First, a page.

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epa03813609 Turkish secular protestors hold Turkish flags and shout slogans against government during a protest as Turkish gendarmes secure the area near the court building in Silivri, near Istanbul, Turkey, 05 August 2013. A Turkish court on 05 August is expected to deliver verdicts against 275 defendants accused of plotting to overthrow the moderate Islamist government of Prime Minister Recep Tayyip Erdogan, media reports said. The defendants include military officers, journalists and academics accused of membership in Ergenekon, a right-wing underground organization that allegedly plotted to destabilize the government and stage a military coup. EPA/TOLGA BOZOGLU FREI FÜR SOCIAL MEDIA
Image: picture-alliance/dpa

'Sledgehammer' verdicts upheld

October 9, 2013

Turkey's appeals court has upheld convictions of more than 200 military officers for plotting to topple the Turkish government. The ruling is seen as a sign of what other opponents of Prime Minister Erdogan can expect.

https://p.dw.com/p/19wXZ

The Turkish Court of Appeals in Ankara on Wednesday upheld the convictions and sentences of more than 200 military officers, including a 20-year prison term for chief suspect and former army commander Cetin Dogan, former air force commander Ibrahim Firtina and retired admiral Ozden Ornek.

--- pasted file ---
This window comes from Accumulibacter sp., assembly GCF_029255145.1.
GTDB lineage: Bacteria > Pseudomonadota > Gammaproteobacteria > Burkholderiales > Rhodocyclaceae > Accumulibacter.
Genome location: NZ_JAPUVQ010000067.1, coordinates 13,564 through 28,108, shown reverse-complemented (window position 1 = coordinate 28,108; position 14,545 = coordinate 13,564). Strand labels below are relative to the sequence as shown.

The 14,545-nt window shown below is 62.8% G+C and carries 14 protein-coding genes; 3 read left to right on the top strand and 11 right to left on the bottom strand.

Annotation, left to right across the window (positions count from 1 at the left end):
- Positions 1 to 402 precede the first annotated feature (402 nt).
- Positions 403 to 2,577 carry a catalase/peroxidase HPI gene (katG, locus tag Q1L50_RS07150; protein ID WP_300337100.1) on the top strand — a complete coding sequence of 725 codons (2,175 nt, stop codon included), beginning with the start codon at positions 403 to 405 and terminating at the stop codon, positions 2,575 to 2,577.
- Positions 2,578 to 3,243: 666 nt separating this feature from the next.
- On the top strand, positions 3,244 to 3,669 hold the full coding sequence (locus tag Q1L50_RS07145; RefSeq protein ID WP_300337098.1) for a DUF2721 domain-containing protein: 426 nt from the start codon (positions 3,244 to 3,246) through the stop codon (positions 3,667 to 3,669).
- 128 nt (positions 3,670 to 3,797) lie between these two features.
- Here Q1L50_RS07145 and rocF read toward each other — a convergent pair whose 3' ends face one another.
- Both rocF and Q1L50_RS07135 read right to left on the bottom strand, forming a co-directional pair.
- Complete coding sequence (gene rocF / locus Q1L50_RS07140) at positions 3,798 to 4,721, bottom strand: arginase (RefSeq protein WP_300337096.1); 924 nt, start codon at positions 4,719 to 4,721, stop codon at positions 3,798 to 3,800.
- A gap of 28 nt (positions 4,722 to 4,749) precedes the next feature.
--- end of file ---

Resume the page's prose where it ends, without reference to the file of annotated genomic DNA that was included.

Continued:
More than 300 suspects were convicted in September 2012 for having conspired to topple Prime Minister Recep Tayyip Erdogan and his Justice and Development Party (AK) in 2003 in order to restructure Turkey on a nationalist footing.

Defendants in the high-profile case included army officers, lawyers, academics and journalists who faced dozens of charges with prosecutors claiming the alleged network had carried out extra-judicial killings and bombings in order to trigger a military coup.

The court on Wednesday also reversed the judgments against at least 63 other defendants and ordered their release from prison.

Wednesday's ruling was highly anticipated by other military figures, such as those found guilty earlier this year of having been part of the separate "Ergenekon" conspiracy.

Turkey's military has long played a major role in politics, having staged three coups between 1960 and 1980. It came to be seen as the guardian of the country's secular political system, founded by Mustafa Kemal Ataturk, and pressured the country's first Islamic-led government out of office in 1997.

Since first coming to power in 2002, Prime Minister Erdogan's Islamist-rooted AK party has reined in army influence with a series of reforms designed to boost democracy.

The high-profile anti-conspiracy trials have exposed deep divisions in Turkish society and are seen as a key test in the decade-long conflict between Erdogan and Turkey's secularist establishment.

Critics, including the main opposition party, have said the charges against the alleged plotters are trumped up and are aimed at controlling the secularist establishment which has long dominated Turkey.

hc/rg (Reuters, AFP, AP, dpa)

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